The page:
An important dimension of sophrosyne is that it is not a practice of enforced discipline against our wishes. It begins with the assumption that harmonious living is a natural state, what is best for our minds and bodies, how we are naturally inclined.

But it’s not always easy to learn and it can take time. And so the ancient Greeks argued that people adopt an attitude of humility, curiosity, and open-mindedness in going about their lives. We are better able to appreciate others since we are living from a joyful appreciation of who we are. And in time we come to know ourselves as well as those around us more fully.

Our joy, in the end, is bound up with the joy of others and the joy of the community as a whole. Somehow, though, we seem to have the notion marbled into our culture that another person’s joy comes at our expense. We organize our lives to protect our own prerogatives and hold others at bay so we can get while the getting is good.

Wendell Berry’s “Vision” that you heard James read earlier emerged from his experience of many years as a farmer in Kentucky. Berry has long been an advocate for what he calls the “localist” point of view. It comes from the perspective of a farmer who measures the state of the world by the state of the earth. And what troubles Berry is how so much of our current economy has lost touch with the Earth. The kind of factory-level farming that predominates in America, he says, degrades the soil, poisons waterways, endangers wildlife, and promotes patterns of development that are unsustainable. Yet, it is outside the purview of most people, for whom food appears at the table from sources they know nothing about.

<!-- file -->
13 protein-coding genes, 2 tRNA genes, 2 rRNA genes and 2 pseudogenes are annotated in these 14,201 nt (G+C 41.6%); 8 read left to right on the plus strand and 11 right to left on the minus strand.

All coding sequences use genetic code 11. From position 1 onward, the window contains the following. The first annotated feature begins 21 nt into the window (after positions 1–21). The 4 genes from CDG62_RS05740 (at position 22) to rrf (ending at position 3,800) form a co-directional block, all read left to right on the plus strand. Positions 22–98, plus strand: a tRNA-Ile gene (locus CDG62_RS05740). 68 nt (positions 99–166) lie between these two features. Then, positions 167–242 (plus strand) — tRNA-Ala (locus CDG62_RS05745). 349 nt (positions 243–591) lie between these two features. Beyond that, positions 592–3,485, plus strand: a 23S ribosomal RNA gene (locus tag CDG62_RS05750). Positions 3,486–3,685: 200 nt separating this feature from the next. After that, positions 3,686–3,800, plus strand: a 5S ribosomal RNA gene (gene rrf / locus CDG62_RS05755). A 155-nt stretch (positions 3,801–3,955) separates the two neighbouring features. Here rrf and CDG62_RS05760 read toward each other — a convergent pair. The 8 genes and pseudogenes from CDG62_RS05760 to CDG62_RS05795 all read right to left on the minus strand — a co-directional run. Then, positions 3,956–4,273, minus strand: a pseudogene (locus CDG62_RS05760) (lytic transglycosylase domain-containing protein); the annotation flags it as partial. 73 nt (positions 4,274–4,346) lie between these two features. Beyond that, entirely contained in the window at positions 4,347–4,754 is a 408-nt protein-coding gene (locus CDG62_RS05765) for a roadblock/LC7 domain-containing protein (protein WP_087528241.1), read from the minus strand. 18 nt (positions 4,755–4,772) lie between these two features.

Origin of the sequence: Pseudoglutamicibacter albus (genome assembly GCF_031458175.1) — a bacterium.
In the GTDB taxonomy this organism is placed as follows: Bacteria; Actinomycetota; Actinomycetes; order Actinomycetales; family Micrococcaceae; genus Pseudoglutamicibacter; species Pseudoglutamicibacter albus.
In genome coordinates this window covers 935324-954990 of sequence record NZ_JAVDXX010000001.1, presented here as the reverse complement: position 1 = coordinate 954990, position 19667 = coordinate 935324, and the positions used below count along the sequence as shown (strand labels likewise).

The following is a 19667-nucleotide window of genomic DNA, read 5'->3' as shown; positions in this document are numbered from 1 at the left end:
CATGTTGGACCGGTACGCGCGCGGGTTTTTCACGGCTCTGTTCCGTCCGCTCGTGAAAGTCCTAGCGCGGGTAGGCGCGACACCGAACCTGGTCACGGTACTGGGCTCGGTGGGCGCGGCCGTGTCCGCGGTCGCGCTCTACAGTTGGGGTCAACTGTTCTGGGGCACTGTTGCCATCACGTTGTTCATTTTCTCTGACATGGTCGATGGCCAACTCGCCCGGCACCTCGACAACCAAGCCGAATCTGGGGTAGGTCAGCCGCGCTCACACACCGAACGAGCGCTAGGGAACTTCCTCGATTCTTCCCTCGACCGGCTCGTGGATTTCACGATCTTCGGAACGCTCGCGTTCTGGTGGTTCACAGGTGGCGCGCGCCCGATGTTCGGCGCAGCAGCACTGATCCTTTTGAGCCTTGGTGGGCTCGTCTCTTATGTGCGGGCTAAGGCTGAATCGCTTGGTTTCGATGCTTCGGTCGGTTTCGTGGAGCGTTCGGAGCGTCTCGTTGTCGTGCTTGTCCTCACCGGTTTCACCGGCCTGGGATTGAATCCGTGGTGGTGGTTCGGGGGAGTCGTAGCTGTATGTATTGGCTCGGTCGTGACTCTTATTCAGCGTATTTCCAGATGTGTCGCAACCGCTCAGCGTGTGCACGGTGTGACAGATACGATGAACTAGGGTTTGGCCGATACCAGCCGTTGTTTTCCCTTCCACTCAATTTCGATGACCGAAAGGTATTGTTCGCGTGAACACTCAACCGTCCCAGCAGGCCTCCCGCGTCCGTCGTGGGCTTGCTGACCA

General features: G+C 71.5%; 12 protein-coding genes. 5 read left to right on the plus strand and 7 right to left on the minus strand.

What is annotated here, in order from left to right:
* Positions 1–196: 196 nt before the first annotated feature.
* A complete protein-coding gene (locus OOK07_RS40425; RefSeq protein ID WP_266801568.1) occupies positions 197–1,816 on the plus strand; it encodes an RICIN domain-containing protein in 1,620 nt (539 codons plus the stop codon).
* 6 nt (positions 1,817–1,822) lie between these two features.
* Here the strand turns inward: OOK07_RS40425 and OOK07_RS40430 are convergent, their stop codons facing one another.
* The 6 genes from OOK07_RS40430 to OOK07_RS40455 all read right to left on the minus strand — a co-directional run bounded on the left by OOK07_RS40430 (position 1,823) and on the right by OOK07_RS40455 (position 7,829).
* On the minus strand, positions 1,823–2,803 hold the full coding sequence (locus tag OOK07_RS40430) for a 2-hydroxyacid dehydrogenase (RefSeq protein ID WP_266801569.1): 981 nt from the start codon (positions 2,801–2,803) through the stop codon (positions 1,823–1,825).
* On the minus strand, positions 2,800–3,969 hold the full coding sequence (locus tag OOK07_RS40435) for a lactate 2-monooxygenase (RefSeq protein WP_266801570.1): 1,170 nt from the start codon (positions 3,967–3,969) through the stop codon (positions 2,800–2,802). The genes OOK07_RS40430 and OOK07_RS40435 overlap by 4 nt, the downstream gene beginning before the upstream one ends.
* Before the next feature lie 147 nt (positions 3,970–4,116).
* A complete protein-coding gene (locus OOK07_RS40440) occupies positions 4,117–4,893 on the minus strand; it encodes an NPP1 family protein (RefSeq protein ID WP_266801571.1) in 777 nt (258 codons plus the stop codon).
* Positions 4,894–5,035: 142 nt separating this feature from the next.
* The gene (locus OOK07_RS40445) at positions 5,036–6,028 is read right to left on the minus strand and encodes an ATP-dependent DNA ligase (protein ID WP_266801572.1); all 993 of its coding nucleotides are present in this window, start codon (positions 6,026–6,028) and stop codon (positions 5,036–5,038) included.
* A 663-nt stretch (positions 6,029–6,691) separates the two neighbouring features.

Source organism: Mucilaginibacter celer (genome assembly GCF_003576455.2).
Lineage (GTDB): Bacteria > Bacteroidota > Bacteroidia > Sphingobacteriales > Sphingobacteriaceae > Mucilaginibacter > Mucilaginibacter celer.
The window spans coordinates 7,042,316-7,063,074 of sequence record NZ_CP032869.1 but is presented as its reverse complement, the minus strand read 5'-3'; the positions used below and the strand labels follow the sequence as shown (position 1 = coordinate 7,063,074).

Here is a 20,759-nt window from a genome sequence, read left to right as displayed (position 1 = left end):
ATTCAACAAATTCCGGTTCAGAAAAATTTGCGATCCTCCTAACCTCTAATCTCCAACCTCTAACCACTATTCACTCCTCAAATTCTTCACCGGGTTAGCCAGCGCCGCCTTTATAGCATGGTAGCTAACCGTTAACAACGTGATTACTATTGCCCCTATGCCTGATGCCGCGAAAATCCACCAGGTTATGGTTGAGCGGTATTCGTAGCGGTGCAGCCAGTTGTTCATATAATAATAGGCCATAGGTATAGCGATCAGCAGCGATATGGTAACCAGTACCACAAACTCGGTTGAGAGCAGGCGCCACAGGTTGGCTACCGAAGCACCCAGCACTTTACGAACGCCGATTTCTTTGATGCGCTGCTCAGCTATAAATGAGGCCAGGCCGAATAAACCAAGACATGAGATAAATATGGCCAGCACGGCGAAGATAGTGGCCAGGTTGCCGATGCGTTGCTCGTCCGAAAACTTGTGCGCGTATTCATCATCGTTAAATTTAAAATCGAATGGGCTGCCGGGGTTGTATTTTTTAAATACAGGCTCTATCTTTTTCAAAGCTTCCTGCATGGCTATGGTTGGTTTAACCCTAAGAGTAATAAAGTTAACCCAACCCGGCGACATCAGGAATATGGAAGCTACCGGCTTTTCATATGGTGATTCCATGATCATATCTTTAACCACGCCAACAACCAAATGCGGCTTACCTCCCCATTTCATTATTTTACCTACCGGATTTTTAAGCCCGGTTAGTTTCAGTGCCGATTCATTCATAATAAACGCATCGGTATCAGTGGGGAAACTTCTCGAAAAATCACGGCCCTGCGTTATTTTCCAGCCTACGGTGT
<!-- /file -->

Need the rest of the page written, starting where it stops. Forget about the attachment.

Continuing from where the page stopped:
This disconnect, he argues, endangers the health of our communities and serves to drive us apart from one another. The corrective he recommends is that we all learn to live, as he puts it, “closer to the ground.” This means not only that we get in closer touch with how and where our food is grown and produced, but that we also get into closer touch with each other.

It is, of course, a challenge in our busy lives, but it is also true that our busyness is part of the problem. We take on work or activities in excess of what we can reasonably achieve and maintain our health and balance.

We organize our lives for efficiency, what the writer Gerald May calls, “the ‘how’ of life,” how we get things done and survive from day to day. But we fail to make room for what May calls the “why” of life. And that, he says, is love, or as he puts it “why we are functioning at all, what we want to be efficient for.”

If it’s true, as Thoreau says, that “most men lead lives of quiet desperation and go to the grave with the song still in them,” it is likely because they have lost track of their “why.” We need to get back to the ground, to be grounded in who we are and the joy of knowing that.

So, when we turn to Wendell Berry’s poem we can see that it is – in essence – a hymn to sophrosyne, to the joy of finding balance and in it a recipe for enough.